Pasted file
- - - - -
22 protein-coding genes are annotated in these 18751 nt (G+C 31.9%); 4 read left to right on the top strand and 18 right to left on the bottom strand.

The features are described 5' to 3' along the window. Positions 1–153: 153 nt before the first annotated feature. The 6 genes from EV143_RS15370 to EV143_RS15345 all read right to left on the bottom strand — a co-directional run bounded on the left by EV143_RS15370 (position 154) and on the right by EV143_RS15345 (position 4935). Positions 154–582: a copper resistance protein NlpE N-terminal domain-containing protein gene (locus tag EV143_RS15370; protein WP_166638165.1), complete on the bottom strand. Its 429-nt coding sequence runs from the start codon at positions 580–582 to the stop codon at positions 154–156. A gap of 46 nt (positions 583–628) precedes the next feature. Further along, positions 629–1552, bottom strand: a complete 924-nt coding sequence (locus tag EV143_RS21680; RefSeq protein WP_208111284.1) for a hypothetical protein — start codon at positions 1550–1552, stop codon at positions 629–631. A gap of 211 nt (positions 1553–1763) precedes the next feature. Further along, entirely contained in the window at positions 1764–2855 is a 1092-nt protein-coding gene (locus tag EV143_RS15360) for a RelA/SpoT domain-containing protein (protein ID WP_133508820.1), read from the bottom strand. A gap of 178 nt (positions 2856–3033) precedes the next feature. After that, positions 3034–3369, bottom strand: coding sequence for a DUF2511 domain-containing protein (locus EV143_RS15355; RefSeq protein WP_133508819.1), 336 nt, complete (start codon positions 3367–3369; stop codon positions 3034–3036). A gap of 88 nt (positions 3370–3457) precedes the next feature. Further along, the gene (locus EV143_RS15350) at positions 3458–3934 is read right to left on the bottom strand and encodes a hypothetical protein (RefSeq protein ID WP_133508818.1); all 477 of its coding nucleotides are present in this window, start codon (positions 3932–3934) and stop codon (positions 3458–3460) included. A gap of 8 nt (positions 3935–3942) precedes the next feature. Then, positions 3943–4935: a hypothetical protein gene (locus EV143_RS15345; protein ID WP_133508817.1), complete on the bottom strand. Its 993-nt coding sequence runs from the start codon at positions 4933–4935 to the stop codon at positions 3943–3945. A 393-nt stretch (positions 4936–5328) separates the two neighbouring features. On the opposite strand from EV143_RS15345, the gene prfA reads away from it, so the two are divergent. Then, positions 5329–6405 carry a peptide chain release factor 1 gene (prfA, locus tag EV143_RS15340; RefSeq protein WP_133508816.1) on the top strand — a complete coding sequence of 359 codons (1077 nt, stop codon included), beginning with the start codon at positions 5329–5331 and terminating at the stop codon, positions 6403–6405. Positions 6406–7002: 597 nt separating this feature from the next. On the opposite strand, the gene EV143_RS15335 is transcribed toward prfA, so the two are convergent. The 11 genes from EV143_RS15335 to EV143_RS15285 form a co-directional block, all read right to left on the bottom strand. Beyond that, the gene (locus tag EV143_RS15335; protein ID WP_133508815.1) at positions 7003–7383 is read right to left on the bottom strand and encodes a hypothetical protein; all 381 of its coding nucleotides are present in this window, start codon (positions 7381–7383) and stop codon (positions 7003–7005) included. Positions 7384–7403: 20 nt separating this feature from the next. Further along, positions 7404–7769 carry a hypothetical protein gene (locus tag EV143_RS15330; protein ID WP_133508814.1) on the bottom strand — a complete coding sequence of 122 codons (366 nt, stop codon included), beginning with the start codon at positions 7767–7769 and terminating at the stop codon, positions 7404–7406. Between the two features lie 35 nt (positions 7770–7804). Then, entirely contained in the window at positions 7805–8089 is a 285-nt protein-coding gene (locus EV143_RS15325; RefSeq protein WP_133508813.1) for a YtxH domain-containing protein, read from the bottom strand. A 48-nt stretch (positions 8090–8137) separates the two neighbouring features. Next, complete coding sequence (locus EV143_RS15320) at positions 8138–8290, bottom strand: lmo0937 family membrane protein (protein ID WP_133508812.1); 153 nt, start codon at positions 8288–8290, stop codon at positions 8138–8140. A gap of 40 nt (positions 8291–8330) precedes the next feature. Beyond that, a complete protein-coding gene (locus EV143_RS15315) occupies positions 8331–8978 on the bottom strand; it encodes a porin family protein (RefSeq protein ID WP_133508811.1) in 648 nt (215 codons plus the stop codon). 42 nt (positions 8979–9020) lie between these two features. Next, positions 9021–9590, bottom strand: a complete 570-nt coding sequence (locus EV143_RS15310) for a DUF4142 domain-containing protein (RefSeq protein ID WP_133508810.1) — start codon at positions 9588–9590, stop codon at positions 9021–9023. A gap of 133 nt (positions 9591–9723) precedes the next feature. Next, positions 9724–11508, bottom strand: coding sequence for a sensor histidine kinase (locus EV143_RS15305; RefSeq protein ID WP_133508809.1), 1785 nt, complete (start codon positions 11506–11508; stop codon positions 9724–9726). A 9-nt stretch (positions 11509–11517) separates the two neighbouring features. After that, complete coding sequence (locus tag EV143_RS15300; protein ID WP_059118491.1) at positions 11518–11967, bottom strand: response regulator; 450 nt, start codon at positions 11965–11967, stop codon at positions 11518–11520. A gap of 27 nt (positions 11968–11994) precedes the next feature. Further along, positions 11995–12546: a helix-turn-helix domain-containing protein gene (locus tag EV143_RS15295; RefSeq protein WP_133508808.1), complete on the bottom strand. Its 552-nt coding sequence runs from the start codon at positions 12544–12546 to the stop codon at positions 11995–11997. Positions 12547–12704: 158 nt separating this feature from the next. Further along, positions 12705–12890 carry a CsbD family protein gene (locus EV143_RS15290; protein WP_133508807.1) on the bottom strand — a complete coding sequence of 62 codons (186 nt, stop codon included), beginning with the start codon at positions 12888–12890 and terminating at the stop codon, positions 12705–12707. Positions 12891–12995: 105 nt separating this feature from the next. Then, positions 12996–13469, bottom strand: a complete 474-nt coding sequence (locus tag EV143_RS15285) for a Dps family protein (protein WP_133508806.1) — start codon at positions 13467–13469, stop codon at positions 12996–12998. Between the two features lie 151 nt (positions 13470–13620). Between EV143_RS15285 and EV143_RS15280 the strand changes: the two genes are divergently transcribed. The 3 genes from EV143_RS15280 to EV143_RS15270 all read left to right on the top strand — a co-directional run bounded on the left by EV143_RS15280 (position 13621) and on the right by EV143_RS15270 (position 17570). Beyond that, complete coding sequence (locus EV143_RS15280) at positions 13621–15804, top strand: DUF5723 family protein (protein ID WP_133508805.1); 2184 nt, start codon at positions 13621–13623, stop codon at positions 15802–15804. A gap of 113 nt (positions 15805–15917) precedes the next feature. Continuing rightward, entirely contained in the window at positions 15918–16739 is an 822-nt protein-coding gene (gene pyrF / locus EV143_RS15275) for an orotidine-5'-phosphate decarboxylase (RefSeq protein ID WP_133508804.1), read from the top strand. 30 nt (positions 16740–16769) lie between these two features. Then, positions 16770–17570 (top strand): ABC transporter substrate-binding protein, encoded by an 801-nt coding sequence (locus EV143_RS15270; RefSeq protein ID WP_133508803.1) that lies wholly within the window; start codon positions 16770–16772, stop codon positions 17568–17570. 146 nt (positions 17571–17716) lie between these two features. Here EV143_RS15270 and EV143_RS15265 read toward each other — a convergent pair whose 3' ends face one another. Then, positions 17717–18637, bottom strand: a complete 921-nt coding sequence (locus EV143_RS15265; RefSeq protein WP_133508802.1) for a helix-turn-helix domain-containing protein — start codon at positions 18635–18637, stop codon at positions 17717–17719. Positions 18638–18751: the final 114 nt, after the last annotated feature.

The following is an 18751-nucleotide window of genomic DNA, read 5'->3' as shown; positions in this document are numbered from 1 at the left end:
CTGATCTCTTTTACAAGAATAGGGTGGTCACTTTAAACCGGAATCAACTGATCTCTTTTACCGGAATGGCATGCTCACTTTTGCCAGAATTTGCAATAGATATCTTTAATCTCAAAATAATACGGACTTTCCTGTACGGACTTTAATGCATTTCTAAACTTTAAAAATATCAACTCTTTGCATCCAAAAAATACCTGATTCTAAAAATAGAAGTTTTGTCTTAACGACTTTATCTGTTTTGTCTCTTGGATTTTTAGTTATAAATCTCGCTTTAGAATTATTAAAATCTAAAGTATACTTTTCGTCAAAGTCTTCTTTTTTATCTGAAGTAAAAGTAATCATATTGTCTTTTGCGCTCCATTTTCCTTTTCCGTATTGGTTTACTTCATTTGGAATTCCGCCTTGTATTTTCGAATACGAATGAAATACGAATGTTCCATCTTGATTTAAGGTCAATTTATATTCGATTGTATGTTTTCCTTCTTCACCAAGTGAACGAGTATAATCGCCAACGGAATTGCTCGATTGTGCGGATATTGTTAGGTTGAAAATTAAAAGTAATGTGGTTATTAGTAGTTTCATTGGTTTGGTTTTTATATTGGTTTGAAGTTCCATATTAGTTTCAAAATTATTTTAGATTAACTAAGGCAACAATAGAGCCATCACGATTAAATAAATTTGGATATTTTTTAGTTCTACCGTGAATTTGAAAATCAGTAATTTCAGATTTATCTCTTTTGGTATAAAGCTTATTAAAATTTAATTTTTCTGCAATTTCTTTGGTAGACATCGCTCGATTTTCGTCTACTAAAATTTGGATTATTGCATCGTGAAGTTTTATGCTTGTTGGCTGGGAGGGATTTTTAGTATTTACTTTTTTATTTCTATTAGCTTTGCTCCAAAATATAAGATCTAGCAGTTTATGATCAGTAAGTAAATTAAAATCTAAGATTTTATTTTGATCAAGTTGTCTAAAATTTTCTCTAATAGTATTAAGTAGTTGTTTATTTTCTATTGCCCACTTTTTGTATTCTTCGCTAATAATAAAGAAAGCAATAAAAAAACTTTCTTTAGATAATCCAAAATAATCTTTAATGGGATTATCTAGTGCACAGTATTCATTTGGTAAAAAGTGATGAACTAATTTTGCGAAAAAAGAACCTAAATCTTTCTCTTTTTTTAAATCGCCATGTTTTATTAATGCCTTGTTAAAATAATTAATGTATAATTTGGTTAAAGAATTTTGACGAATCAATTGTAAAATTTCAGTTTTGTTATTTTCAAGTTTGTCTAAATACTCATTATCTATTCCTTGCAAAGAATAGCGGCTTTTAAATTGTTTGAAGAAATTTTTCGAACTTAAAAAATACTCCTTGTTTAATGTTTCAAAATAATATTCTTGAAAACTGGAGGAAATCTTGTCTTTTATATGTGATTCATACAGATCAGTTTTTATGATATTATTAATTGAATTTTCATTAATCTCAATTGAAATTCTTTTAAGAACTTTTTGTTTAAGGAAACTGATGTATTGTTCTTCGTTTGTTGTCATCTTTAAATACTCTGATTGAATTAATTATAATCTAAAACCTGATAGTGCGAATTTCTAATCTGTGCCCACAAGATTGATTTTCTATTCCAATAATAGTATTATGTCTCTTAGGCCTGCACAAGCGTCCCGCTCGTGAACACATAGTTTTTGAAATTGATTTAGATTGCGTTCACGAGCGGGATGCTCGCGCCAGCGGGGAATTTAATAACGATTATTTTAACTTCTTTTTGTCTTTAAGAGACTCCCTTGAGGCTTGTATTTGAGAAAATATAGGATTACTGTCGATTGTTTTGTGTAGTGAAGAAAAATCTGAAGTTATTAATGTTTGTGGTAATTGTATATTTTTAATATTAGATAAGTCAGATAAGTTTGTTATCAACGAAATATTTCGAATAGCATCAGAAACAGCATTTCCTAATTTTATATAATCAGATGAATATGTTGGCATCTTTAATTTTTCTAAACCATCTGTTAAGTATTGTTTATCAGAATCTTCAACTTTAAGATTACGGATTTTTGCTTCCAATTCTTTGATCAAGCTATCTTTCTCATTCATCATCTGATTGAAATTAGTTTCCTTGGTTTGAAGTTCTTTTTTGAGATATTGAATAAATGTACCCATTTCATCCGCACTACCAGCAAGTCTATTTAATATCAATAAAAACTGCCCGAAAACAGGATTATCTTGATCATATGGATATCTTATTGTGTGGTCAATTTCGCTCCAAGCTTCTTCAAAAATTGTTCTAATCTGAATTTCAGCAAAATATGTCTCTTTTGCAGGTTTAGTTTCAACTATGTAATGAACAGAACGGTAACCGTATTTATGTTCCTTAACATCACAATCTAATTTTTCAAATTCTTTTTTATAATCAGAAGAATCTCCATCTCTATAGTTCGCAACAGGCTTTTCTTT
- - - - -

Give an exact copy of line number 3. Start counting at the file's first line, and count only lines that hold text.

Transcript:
The following is an 18751-nucleotide window of genomic DNA, read 5'->3' as shown; positions in this document are numbered from 1 at the left end: